PARIS (Reuters) - The Organization for Economic Cooperation and Development slashed its economic output forecasts for the United States, Japan and euro zone on Thursday and said the 30-nation OECD area appeared to have entered recession.
“OECD projections point to a protracted downturn with GDP likely to decline by 1/3 of a percent in 2009 but the uncertainties are large,” the Paris-based think tank said.
After a sharp slowdown in the fourth quarter, when the world’s largest economy was expected to contract 2.8 percent, U.S. gross domestic product was forecast to fall 0.9 percent in 2009 compared with 1.4 percent growth in 2008.
Both Japan and the euro zone were also projected to slide into recession. The OECD forecast Japanese GDP would drop 1.0 percent in the fourth quarter and 0.1 percent in 2009, while
euro zone output would shrink 1.0 percent and 0.5 percent in the same periods.
The OECD’s forecast of an annualised 0.4 percent contraction for Japan in July-September would already put the world’s second-largest economy in recession. This is much bleaker than the market consensus, with a Reuters poll last week producing a median forecast of 0.3 percent growth.
Shortly before the forecast appeared, Germany said its GDP fell 0.5 percent in the third quarter, taking the euro zone’s largest economy into recession for the first time in five years.
The OECD acknowledged that great uncertainty surrounded its forecasts. “The distribution of risks around the projection is wide. In 2009, these risks are skewed on the downside,” it said in a statement accompanying the projections, released before an emergency meeting of world leaders in Washington this weekend to tackle the financial crisis.
Risks included financial conditions taking longer to return to normal than expected, further bank failures and emerging markets being hit harder than expected.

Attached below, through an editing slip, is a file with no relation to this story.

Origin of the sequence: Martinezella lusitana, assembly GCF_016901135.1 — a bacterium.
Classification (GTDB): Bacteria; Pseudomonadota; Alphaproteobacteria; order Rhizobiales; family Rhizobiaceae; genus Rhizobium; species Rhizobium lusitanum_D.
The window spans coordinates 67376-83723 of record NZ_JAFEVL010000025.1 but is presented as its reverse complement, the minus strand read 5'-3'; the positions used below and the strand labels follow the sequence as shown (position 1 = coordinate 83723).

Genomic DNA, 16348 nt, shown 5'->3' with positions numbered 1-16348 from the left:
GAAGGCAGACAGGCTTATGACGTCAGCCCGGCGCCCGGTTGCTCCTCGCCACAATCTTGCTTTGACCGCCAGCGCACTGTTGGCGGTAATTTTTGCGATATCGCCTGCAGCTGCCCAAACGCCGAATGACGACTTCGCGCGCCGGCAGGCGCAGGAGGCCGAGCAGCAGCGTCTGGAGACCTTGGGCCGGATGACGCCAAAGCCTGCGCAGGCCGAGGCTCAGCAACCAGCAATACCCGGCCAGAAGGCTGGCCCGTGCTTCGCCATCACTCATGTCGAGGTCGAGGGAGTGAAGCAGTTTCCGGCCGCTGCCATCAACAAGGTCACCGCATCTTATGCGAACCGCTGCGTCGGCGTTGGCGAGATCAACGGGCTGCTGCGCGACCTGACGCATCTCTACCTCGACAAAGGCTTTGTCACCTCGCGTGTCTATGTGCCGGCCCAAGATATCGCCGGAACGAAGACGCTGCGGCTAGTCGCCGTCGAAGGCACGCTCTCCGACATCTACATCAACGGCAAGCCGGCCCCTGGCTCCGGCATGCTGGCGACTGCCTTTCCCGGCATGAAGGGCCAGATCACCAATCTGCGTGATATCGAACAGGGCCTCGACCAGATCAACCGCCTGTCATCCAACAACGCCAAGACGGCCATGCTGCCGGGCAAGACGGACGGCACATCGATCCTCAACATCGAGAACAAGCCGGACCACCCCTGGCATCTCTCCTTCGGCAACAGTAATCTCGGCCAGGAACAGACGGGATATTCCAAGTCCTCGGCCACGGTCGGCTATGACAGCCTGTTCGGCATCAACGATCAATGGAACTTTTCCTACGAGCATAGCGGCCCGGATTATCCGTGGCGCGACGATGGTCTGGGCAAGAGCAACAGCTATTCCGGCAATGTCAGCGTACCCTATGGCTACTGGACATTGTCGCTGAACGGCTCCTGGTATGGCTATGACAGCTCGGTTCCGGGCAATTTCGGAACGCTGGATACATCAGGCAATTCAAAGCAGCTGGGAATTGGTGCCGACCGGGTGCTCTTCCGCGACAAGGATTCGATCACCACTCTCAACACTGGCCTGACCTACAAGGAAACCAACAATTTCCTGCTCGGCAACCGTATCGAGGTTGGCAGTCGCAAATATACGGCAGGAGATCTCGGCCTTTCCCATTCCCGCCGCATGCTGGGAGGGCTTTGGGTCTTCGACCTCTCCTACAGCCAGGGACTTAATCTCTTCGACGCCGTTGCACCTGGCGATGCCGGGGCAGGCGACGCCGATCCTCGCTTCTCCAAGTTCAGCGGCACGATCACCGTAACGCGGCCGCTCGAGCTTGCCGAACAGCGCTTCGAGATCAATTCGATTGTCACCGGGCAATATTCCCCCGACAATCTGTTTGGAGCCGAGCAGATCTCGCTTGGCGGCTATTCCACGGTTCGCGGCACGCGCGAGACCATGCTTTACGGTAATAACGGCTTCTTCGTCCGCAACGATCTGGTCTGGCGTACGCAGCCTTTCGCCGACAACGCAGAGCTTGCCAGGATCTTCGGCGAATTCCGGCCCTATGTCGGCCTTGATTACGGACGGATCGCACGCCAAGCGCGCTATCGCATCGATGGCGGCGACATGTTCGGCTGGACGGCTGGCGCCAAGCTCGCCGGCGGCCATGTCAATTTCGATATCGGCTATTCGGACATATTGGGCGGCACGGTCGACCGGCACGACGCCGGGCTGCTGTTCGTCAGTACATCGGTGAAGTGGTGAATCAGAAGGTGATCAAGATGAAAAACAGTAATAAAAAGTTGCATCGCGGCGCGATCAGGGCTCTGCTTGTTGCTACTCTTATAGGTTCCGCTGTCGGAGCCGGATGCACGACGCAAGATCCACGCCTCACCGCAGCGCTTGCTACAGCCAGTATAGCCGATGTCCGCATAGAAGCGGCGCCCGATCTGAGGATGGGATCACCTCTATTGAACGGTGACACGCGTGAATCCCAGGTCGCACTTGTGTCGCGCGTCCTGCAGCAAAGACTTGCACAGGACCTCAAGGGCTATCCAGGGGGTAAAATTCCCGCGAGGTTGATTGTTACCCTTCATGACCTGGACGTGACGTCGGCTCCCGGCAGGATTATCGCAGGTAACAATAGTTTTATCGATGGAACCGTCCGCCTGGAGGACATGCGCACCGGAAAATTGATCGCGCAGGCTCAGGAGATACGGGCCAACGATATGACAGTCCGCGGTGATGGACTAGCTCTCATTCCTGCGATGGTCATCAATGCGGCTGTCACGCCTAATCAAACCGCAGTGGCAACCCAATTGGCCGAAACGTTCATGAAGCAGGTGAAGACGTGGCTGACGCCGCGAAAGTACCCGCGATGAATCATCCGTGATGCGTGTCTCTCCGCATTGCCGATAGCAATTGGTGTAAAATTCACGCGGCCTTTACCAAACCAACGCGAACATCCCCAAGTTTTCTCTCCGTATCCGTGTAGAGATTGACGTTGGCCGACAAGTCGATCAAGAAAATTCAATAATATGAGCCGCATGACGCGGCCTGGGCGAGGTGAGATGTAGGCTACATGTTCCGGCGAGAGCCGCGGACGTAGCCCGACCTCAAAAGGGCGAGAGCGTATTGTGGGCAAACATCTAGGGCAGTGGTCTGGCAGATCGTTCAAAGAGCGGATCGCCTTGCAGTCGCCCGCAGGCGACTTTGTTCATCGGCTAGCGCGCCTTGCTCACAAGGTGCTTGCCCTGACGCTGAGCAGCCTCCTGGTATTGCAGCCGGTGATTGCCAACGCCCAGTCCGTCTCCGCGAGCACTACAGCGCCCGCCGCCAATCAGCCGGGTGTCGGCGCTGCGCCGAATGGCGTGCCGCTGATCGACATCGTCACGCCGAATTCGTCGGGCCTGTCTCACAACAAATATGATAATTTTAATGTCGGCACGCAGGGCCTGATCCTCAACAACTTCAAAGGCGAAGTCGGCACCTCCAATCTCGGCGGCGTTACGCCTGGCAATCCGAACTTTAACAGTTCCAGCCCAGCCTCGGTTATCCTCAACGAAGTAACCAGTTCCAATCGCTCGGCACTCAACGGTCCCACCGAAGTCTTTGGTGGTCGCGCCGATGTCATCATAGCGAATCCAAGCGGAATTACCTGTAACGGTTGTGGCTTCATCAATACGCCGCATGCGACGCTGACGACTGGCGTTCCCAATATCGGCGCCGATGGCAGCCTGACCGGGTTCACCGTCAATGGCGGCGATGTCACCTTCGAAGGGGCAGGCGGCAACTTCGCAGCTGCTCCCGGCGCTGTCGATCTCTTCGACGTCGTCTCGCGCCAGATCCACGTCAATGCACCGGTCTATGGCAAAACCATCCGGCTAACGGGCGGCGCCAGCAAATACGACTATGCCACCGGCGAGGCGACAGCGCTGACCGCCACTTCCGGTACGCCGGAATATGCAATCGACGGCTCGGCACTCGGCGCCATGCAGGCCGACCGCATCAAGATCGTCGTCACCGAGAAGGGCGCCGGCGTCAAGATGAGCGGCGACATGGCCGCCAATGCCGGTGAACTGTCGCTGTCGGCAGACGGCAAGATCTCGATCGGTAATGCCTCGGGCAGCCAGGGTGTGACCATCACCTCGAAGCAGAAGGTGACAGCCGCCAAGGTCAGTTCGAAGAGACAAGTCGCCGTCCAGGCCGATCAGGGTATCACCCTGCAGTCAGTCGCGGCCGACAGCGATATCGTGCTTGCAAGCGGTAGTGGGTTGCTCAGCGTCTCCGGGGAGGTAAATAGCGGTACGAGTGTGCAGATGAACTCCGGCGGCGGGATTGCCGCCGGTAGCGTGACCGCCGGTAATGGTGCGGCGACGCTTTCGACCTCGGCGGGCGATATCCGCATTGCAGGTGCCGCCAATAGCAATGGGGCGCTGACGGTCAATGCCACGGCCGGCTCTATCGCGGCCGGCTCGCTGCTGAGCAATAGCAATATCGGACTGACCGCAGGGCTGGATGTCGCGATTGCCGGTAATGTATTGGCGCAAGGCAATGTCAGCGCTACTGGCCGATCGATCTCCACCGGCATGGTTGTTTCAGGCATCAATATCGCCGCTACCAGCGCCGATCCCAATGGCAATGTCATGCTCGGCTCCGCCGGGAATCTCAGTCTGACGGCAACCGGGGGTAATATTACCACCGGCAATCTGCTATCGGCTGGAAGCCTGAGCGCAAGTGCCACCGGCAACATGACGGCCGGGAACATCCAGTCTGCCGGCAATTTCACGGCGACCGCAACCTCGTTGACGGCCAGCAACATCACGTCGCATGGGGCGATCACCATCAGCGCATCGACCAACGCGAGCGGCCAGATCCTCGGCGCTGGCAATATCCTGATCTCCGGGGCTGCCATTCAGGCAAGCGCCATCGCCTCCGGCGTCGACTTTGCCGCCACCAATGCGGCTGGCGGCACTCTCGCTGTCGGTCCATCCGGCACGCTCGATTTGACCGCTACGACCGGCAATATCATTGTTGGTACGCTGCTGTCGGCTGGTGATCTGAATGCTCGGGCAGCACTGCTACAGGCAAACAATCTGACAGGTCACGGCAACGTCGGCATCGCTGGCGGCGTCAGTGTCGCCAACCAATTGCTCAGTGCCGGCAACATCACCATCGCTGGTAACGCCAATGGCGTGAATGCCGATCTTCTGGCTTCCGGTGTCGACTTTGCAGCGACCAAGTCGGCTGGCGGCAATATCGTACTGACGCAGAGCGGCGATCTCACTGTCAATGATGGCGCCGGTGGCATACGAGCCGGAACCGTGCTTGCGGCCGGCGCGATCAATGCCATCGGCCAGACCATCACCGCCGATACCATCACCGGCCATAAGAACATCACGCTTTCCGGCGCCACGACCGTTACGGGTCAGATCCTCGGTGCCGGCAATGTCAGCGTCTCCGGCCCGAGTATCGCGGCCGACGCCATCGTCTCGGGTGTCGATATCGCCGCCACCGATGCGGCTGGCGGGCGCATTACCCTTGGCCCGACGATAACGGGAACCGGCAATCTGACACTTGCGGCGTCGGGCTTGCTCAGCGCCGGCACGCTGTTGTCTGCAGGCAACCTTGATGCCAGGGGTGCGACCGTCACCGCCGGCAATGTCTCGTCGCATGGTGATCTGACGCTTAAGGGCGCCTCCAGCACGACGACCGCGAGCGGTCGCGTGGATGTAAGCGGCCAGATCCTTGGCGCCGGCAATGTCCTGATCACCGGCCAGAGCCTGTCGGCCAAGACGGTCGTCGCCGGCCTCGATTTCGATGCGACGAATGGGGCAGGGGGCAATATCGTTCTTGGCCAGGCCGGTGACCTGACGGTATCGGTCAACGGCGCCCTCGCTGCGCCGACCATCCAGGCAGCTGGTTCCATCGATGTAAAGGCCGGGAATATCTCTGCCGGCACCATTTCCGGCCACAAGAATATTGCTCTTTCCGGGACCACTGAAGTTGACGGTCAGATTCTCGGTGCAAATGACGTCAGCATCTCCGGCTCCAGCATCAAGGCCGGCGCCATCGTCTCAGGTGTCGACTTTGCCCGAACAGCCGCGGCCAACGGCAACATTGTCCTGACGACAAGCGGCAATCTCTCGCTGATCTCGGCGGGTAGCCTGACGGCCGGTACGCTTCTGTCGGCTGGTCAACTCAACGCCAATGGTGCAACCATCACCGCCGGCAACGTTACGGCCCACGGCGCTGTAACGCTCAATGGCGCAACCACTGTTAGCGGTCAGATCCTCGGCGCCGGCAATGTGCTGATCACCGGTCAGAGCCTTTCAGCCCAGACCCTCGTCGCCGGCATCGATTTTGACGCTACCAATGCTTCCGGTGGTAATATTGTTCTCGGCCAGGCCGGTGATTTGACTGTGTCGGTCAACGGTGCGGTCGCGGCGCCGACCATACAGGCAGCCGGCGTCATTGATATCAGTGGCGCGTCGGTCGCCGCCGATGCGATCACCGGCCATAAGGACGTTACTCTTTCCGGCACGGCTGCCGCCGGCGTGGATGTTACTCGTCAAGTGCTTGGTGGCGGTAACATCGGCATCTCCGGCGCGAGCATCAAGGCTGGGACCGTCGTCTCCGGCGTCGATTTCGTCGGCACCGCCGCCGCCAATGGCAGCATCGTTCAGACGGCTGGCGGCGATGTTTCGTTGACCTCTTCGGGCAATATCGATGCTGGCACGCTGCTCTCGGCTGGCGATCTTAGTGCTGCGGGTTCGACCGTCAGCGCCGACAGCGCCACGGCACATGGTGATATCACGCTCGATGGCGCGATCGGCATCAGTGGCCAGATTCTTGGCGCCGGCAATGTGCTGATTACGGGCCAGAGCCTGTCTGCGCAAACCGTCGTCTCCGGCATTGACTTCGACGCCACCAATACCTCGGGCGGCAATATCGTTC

The projections saw a sharp drop in inflation but OECD economists saw only a slight threat of deflation apart from in Japan, where it was forecast to set in next year.
“I would not see that (deflation) as something that has a high probability but it’s one of these outcomes on the lower end of the probability distribution,” Joergen Elmeskov, director of the OECD’s economic policy studies branch, told Reuters.
After a series of big rate cuts by central banks around the world in recent weeks, the OECD said it was time for some governments to provide an extra boost in the form of fiscal stimulus despite already heavy public debt burdens.
“The need is probably larger in the countries where the scope for monetary easing is limited and where the automatic stabilizers are relatively weak and that would be the U.S. and Japan,” Elmeskov said.
“The need is perhaps less in the euro zone because there’s still some ammunition left in monetary policy,” he said.
The U.S. Federal Reserve cut its benchmark interest rate to 1.0 percent last month and the Bank of Japan lowered its main rate to 0.3 percent, so the European Central Bank appears to have most scope for a cut.
The OECD forecast the main euro zone rate would fall 125 basis points from the current 3.25 percent in the next few months. “That would obviously be distributed over some series of cuts,” Elmeskov said. “Basically we have assumed that they are down to 2 percent in relatively early 2009.”
The OECD forecasts assume that the extreme financial stress seen since September will be short-lived, although it said the need for fresh measures to stabilize markets could not be ruled out. But it said falls in housing markets still had a “long way to go” in many European countries.
Additional reporting by Yuzo Saeki in Tokyo
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